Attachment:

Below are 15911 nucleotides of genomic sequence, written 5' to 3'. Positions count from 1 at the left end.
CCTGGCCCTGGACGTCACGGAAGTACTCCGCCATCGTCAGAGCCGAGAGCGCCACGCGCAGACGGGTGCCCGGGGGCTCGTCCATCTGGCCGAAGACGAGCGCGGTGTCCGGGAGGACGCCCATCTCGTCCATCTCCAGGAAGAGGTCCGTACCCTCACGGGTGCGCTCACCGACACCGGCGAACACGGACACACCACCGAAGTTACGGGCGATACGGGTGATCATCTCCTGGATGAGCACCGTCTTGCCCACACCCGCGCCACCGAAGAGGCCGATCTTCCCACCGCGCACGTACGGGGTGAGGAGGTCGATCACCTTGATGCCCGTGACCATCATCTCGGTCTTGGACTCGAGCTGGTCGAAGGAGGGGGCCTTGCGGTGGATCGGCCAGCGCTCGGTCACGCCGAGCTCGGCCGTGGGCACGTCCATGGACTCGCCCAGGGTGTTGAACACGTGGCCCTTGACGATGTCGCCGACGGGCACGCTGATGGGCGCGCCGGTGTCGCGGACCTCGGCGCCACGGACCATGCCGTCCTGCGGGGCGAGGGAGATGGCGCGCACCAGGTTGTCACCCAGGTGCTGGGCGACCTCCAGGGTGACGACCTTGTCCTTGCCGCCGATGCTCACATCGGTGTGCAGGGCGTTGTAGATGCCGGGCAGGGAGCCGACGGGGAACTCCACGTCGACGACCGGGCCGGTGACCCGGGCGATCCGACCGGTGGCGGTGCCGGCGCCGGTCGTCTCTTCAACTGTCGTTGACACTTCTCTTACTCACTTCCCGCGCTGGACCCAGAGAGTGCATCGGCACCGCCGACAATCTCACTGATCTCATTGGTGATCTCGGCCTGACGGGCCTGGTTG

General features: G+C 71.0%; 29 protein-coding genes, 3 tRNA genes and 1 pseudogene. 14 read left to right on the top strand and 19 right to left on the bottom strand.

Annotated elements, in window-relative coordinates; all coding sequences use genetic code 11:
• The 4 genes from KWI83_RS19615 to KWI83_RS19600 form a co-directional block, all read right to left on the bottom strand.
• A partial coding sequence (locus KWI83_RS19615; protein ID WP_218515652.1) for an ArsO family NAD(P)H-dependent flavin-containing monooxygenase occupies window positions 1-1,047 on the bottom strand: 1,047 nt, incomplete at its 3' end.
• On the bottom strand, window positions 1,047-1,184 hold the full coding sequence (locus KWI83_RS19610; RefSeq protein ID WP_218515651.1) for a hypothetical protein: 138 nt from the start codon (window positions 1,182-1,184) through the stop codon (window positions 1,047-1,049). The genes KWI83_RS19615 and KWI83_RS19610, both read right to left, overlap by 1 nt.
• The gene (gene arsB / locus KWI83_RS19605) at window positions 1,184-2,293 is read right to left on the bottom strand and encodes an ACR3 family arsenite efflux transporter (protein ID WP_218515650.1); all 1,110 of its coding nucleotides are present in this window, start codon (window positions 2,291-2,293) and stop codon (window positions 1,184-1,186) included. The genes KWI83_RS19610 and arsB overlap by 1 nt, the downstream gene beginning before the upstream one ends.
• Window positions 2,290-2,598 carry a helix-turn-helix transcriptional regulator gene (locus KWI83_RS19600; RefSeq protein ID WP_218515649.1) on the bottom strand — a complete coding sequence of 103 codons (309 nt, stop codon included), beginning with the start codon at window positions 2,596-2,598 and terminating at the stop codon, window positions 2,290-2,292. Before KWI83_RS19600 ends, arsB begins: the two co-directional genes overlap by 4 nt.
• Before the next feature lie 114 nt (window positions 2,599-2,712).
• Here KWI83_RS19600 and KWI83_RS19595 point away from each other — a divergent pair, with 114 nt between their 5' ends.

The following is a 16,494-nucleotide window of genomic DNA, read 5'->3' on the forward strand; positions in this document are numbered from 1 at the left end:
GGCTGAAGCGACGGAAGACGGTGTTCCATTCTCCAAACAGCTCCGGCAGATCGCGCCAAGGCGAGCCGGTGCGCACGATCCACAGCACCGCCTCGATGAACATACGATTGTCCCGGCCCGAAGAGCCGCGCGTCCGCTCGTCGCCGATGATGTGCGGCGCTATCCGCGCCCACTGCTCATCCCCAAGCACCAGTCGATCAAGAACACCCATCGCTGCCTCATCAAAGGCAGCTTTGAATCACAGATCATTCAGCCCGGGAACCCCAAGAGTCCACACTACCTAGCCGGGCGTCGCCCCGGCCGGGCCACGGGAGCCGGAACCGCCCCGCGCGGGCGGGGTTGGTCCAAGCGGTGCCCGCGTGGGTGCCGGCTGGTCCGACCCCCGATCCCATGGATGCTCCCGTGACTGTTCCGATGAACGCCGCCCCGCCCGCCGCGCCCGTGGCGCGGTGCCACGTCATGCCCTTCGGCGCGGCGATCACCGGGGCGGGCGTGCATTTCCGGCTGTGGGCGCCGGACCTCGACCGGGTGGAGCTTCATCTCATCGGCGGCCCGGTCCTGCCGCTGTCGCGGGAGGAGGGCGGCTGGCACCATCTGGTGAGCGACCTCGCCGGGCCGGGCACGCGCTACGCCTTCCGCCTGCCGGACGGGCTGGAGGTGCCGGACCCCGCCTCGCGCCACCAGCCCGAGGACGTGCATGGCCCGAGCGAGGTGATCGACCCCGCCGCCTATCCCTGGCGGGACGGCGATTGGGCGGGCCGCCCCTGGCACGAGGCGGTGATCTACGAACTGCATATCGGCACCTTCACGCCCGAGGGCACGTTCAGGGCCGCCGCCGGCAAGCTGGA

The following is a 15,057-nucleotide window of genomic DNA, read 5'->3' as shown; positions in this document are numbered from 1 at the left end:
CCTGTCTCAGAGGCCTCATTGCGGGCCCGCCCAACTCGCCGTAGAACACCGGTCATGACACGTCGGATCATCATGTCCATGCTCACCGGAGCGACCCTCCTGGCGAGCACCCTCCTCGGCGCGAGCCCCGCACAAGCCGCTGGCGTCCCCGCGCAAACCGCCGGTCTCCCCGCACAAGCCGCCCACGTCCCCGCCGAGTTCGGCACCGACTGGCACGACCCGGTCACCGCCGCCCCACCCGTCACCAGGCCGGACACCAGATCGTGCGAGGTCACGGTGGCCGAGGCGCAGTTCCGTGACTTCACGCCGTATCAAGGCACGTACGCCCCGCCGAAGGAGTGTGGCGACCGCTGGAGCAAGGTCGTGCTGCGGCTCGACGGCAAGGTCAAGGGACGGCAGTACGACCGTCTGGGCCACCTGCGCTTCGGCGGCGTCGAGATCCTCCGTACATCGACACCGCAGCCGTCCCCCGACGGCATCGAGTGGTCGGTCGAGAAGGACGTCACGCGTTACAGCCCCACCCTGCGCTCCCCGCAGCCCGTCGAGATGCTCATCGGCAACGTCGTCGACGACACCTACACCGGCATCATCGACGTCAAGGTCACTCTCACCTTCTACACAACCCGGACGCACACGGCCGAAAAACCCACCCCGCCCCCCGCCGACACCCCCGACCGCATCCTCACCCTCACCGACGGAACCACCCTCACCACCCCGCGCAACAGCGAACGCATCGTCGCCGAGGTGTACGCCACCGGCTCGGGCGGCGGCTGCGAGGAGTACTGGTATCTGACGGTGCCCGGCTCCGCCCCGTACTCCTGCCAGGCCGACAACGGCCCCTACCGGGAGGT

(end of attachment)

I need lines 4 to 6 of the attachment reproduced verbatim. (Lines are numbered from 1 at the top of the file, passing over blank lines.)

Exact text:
Annotated elements, in window-relative coordinates; all coding sequences use genetic code 11:
• The 4 genes from KWI83_RS19615 to KWI83_RS19600 form a co-directional block, all read right to left on the bottom strand.
• A partial coding sequence (locus KWI83_RS19615; protein ID WP_218515652.1) for an ArsO family NAD(P)H-dependent flavin-containing monooxygenase occupies window positions 1-1,047 on the bottom strand: 1,047 nt, incomplete at its 3' end.